> put into an executable page and called - so even as data it is code,
 > if it is executed at some point).
 >
 > Second question - do stackfiles contain executable code? Only if you
 > put data in them which could be considered to be executable - script
 > is obviously covered here. Whether that script be set as the script
 > properties of buttons, or as strings which you then set as a script on
 > an existing object, or execute with 'do'. The means by which a script
 > is executed, or could be executed, is immaterial. If your app takes
 > data from a stackfile and causes the engine to execute steps
 > parameterized by that data, then your stackfile contains executable
 > code.

I believe both of those comments are very valuable, first defining 
"executable code" in a broad sense of anything that triggers execution 
in the CPU, and then bringing it home in this LiveCode context to 
discuss some of the breadth of ways things may be considered "executable".

They key question with regard to app stores is:

     Is thing you want to download the sort of "executable code"
     the OS vendor cares about?


Some things that may be considered "executable code" seem obvious, 
others maybe less so.

Consider fonts:

In the olden days computers rendered fonts from bitmaps, and in the 1988 
a US court rules that no copyright protection could be afforded them 
since their designs are derivative of common shapes and thus primarily 
utilitarian.

But in 1992 the US Copyright Office revisited its 1988 decision, and 
determined that the latest digital outline fonts in fact had elements 
that could be protected as software, i.e. "executable code". Since that 
time, the Office has accepted registration of copyright for vector 
fonts, such as PostScript Type 1, TrueType, and OpenType format files 
under the category of Software Programs.

Summary:
<https://en.wikipedia.org/wiki/Intellectual_property_protection_of_typefaces>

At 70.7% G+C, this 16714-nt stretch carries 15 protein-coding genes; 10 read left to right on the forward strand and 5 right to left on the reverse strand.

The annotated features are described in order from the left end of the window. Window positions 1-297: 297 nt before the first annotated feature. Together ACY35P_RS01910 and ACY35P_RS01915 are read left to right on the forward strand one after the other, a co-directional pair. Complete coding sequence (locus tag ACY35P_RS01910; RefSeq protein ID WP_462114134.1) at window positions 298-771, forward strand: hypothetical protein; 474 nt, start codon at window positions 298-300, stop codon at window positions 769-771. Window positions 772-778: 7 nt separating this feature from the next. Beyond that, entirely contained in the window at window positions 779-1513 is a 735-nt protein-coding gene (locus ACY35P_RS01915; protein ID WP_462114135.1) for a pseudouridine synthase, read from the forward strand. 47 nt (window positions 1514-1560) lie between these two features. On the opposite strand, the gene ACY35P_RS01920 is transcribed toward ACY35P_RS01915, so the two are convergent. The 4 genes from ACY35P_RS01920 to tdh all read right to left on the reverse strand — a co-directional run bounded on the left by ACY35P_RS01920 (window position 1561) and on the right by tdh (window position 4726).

Announcement of court ruling:
<https://www.copyright.gov/history/mls/ML-443.pdf>


Consider also spreadsheets:

If you write a formula in C or Pascal, it's executable code.  If you 
write that same formula in an interpreted language like Python or 
LiveCode, it's executable code, even if the context of execution is 
limited to a specific interpreter app.  So if you write that formula in 
an interpreted language and that interpreter happens to be a spreadsheet 
or other app that allow end-user calculation and/or automation, are the 
instructions you typed any less executable?


Consider visual programming languages:

Is "executable code" limited specifically to typing?  What if you use 
visual means of authoring the instructions that an interpreter will use 
to execute statements in a CPU?  Are software programs made through 
point-and-click tools not software programs?  To what degree does the 
specific set of input gestures and resulting symbols used to create 
"executable code" determine whether it is or is not "executable code"? 
How could arranging sequences of text glyphs by pressing buttons on a 
keyboard necessarily be "code" but arranging sequences of other symbols 
like boxes and triangles by pressing buttons on a mouse not be?


Consider vector graphics:

Vectors graphics are sets of instructions for rendering shapes and